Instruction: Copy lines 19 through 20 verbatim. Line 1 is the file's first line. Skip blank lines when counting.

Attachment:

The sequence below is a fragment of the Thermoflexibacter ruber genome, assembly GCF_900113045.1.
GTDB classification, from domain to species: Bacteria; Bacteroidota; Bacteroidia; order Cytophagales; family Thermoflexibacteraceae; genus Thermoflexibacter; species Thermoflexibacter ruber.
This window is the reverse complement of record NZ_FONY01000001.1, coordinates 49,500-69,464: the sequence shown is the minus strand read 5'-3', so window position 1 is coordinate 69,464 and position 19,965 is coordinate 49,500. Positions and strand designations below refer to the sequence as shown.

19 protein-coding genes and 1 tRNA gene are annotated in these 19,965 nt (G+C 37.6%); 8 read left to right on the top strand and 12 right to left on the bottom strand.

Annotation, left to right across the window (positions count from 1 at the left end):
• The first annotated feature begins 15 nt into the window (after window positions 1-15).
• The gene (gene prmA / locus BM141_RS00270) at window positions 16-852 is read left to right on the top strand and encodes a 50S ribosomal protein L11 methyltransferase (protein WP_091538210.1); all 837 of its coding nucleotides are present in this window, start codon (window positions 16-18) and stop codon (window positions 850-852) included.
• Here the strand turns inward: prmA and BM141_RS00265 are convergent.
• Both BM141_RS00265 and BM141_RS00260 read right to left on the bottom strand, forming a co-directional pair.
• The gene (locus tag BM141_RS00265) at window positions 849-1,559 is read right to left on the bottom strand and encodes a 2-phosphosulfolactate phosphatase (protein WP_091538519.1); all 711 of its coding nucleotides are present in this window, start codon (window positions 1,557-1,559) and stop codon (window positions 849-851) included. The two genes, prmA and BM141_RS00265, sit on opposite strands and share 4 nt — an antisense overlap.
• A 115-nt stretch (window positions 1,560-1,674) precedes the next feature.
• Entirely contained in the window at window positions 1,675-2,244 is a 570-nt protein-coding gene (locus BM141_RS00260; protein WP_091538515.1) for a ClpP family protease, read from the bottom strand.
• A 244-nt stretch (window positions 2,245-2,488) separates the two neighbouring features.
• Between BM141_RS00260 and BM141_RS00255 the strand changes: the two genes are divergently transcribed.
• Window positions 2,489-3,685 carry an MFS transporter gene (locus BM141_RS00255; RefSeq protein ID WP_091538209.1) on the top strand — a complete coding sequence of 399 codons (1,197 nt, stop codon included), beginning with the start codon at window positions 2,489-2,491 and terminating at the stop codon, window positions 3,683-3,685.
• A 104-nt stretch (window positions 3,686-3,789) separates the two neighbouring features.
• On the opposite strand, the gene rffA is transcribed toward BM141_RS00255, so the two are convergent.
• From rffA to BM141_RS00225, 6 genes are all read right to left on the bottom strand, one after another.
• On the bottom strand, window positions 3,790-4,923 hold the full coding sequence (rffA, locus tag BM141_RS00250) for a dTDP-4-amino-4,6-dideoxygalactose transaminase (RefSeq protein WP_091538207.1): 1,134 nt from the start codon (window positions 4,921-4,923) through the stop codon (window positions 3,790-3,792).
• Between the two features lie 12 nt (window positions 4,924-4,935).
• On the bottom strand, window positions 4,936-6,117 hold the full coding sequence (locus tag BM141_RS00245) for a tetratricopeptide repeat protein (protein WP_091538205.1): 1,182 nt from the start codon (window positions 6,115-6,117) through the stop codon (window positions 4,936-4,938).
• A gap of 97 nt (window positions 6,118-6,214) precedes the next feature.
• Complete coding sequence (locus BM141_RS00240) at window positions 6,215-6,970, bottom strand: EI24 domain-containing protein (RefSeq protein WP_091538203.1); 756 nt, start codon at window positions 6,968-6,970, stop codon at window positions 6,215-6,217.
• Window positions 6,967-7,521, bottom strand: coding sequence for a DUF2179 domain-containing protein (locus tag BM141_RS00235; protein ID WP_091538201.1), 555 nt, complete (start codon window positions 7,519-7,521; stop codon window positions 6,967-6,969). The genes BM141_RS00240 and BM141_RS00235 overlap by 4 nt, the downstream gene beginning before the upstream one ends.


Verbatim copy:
• On the bottom strand, window positions 3,790-4,923 hold the full coding sequence (rffA, locus tag BM141_RS00250) for a dTDP-4-amino-4,6-dideoxygalactose transaminase (RefSeq protein WP_091538207.1): 1,134 nt from the start codon (window positions 4,921-4,923) through the stop codon (window positions 3,790-3,792).
• Between the two features lie 12 nt (window positions 4,924-4,935).